bmason, the recipe you have there is for a Golden Strong Ale which is a bit different. From what I have found, New Glarus Golden Ale is more of a Belgian Pale Ale than anything else. Your recipe is for a high alcohol beer possibly up to 10%. The New Glarus Golden Ale clocks in at 7% abv which is still high in alcohol but not as high as a Golden Strong. I'm having my parents bring some of these bottles out for me in a few months, I'm hoping they are bottle conditioned and I can harvest the yeast sediment. I'll keep updating this thread as I go.

bmason1623 10-13-2010 10:21 PM

steinsato, i have 2 bottles that i'm saving for special occasion...like when i get thirsty. but please keep us all informed on what you come up with. Thanks.

P.S. may have to make a 2.5 hour trip back to New Glarus, WI. :)

beerfold 10-14-2010 03:57 PM

NG's Golden Ale is a fantastic beer. It is very Orval-like. There are lots of Orval clone recipe's out there that I think would be close. You might need to adjust the color malts slightly to get the more golden vs light orange color. I would use a semi-neutral Belgian yeast for the primary fermentation. White Labs WLP510 Bastogne Belgian Ale is reputedly the Orval primary strain; I think WLP 515 would work for the primary as well. Then add brett from a bottle of Orval or NG Golden in the secondary, and dry hop with Styrian goldings.

If you are going to harvest the yeast from a bottle of NG Golden, I would not use it for the primary, or you will likely get a different beer with a stronger brett character. I would guess that they bottle condition because I've successfully harvested the yeast.

steinsato 10-14-2010 04:38 PM

Beerfold: I'll check into Orval clones. I have two bottles of Orval at home right now but have never actually drank Orval before. Is the Brett from one Orval bottle enough? Is it feasable to just drink a bottle at the end of primary fermentation and toss the dregs from the bottle right into secondary, or do I need to make a starter of sorts?

beerfold 10-14-2010 05:10 PM

The dregs from a single bottle of Orval has been enough in my experience, but I generally do small 3.25 gallon batches. The brett does take time to do its work. When I harvested from the NG golden i grew it up just to make sure that there was indeed viable yeast in the bottle. i think growing the brett in a small starter first is good insurance.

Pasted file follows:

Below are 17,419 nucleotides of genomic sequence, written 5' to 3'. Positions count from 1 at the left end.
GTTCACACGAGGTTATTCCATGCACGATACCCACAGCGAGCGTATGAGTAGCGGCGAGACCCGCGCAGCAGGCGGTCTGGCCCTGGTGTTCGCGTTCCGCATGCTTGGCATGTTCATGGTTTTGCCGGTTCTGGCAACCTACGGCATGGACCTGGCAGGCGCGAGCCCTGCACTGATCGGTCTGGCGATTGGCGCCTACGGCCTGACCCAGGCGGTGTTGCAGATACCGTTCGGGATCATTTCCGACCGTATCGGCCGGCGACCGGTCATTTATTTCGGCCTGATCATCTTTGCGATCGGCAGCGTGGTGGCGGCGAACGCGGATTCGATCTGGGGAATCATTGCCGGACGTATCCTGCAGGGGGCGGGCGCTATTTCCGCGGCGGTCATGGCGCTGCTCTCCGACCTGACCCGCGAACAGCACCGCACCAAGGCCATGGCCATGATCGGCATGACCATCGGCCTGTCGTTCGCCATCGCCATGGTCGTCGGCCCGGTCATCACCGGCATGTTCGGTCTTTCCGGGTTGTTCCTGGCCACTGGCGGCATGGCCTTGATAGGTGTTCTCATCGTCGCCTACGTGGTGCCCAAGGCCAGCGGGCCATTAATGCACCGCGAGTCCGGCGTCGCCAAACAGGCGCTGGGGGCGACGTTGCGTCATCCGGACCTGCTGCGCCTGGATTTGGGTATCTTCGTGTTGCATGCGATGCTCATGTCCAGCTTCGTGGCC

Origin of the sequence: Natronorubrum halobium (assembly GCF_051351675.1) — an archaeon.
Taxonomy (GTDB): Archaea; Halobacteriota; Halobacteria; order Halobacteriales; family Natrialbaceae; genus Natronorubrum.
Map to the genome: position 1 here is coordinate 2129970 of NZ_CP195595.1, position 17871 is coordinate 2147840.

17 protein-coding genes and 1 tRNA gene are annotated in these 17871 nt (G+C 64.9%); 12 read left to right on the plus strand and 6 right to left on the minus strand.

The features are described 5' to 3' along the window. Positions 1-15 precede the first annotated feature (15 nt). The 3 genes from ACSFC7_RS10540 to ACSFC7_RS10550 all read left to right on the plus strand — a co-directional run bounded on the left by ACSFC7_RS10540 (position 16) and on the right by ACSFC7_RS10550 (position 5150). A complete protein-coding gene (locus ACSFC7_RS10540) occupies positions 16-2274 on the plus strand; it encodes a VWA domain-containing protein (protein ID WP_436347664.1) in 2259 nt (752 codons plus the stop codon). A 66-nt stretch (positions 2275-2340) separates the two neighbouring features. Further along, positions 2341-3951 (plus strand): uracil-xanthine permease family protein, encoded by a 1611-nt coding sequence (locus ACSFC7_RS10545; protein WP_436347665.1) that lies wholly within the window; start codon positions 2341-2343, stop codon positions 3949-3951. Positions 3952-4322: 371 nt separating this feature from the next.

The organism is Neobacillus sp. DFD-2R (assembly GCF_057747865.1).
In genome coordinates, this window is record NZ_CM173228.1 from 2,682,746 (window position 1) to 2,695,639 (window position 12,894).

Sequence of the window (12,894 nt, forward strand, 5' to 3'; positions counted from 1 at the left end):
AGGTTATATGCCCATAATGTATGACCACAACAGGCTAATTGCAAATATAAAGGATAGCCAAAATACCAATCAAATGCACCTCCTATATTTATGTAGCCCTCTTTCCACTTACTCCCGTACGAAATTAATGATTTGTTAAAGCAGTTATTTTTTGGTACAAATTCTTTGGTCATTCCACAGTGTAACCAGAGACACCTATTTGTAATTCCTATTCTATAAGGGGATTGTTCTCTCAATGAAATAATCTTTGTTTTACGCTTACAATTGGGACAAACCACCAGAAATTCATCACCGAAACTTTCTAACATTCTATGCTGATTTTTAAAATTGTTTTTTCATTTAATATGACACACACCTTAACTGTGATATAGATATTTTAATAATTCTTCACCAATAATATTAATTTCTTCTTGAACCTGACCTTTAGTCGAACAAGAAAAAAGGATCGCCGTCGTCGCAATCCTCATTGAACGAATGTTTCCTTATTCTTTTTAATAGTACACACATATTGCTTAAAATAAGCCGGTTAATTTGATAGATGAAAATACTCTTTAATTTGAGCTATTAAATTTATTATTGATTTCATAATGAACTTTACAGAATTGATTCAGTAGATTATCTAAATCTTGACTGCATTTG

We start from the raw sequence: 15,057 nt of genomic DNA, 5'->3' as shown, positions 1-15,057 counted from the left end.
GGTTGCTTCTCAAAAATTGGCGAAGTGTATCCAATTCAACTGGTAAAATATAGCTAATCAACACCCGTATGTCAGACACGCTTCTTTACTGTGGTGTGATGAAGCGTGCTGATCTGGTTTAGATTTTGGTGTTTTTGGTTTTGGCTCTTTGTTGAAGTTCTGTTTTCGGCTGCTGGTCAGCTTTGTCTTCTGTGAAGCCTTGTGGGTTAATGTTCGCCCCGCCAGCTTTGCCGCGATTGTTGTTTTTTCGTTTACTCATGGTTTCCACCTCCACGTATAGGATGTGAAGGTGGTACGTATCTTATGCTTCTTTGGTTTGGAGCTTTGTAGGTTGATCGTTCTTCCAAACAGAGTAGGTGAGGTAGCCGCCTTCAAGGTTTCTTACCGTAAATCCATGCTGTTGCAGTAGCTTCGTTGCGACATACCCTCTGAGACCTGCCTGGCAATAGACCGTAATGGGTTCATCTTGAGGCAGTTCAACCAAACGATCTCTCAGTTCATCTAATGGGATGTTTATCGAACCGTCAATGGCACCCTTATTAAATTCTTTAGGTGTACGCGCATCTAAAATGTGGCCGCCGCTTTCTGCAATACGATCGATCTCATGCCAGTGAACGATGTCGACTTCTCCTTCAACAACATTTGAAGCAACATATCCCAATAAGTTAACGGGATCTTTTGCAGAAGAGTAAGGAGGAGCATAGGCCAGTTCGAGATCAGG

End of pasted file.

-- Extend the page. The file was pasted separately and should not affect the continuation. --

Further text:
JJL 10-14-2010 05:45 PM

Quote:

Originally Posted by beerfold (Post 2337304)
The dregs from a single bottle of Orval has been enough in my experience, but I generally do small 3.25 gallon batches. The brett does take time to do its work. When I harvested from the NG golden i grew it up just to make sure that there was indeed viable yeast in the bottle. i think growing the brett in a small starter first is good insurance.

Any yeast from an NG beer should be viable unless of course it was handled improperly after it left the brewery. Most of their beers are bottle conditioned. They centrifuge their beer and then reintroduce fresh yeast at bottling. However, I couldn't tell you for sure if the yeast used for bottling is the same as what is used for fermentation.

CreekBrewery 10-14-2010 08:03 PM

Subscribed! I've never had the Golden Ale but I'm a fan of Dan and the fantastic work he does. I want to clone the Stone Soup. Good luck and keep us updated.

Waunabeer 10-14-2010 08:19 PM

Thanks alot, now I have to go on their tour and try the golden ale. I've been by their new hilltop brewery and it is impressive looking to say the least. I can only imagine how great it is on the inside.